11 years ago, The White Stripes had just recorded their final album, Icky Thump. It was the most lavish record the group created, recorded at Blackbird Studios in Nashville over three weeks, the longest time Jack and Meg had then taken on an album.
How things change: now, in 2018, Jack White is about to release his third solo album, Boarding House Reach. His previous two had featured a host of musicians and a sound expanding into country, funk and soul, but here, White’s ambitions shoot out of orbit. Featuring almost 20 additional musicians, the record finds the singer, guitarist, keyboardist and songwriter leaving the confines of the past, and the blues, for a sleek, modern take on hip-hop, funk and rock.
This is no calculated attempt to reinvent himself for contemporary charts, though – Boarding House Reach is much stranger than that. There are spoken-word interludes such as Abulia And Akrasia, lengthy, sketchy funk workouts such as Corporation, and strange synth noises that rudely interrupt the likes of Hypermisophoniac. Get In The Mind Shaft, meanwhile, is a wild mix of all the above, and surely the weirdest, bravest song White has ever made.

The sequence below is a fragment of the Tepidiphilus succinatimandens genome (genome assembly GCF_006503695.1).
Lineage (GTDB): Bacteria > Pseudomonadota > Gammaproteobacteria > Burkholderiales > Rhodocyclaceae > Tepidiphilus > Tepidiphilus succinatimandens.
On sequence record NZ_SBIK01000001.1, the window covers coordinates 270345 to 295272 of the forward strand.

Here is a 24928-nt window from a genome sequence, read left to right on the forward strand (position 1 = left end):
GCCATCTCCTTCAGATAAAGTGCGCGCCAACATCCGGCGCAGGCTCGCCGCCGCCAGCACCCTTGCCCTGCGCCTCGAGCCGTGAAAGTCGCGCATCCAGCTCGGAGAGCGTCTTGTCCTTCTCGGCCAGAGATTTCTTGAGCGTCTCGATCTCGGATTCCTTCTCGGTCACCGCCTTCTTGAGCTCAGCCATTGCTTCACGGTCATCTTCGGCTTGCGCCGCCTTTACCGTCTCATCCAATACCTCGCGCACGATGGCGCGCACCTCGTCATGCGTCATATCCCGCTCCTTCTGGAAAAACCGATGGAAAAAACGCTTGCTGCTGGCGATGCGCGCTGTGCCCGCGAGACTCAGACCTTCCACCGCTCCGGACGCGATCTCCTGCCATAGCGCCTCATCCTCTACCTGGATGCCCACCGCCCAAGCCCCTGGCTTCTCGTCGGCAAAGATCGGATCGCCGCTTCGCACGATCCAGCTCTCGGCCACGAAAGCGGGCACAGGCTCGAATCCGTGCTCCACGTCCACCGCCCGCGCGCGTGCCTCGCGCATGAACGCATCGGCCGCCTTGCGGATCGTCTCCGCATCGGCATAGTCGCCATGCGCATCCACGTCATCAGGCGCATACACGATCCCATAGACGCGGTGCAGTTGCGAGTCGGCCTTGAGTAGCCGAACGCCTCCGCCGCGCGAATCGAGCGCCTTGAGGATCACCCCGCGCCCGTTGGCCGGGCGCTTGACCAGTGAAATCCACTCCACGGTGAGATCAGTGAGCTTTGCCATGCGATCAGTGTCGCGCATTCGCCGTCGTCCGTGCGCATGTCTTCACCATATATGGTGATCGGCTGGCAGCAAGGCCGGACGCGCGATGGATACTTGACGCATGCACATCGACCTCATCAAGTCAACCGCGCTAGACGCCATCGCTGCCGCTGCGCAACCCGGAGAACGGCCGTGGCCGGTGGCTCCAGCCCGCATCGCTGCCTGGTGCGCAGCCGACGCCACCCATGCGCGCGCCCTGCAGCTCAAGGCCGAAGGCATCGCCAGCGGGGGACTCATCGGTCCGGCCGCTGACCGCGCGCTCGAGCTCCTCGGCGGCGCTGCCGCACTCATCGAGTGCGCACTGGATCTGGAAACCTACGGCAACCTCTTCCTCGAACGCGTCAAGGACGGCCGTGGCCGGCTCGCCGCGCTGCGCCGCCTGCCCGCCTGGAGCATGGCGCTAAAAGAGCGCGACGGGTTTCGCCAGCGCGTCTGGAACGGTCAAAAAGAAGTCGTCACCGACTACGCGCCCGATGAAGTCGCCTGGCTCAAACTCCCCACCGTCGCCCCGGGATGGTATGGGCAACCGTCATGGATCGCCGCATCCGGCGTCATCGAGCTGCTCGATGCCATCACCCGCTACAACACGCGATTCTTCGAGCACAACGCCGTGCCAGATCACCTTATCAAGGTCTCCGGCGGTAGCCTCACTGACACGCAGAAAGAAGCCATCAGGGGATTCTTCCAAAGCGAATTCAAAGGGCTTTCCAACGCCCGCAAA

As a whole, this is a confusing and at time frustrating album, a mangle of too many ideas spliced together seemingly at random – and yet, it also contains some of White’s most exciting music in years, and outlines a large number of directions he could pursue in the future. Best of all are the gonzo garage-rock of Over And Over And Over, and the pair of songs that close the album: What’s Done Is Done is a kind of electronic country ballad, while Humoresque is a mutant jazz ballad, done surprisingly straight.
Boarding House Reach might not be the masterpiece White presumably hopes it is, but hey, perfection is often boring – instead, here’s an exciting, diverse splurge of promising ideas that delights as much as it baffles.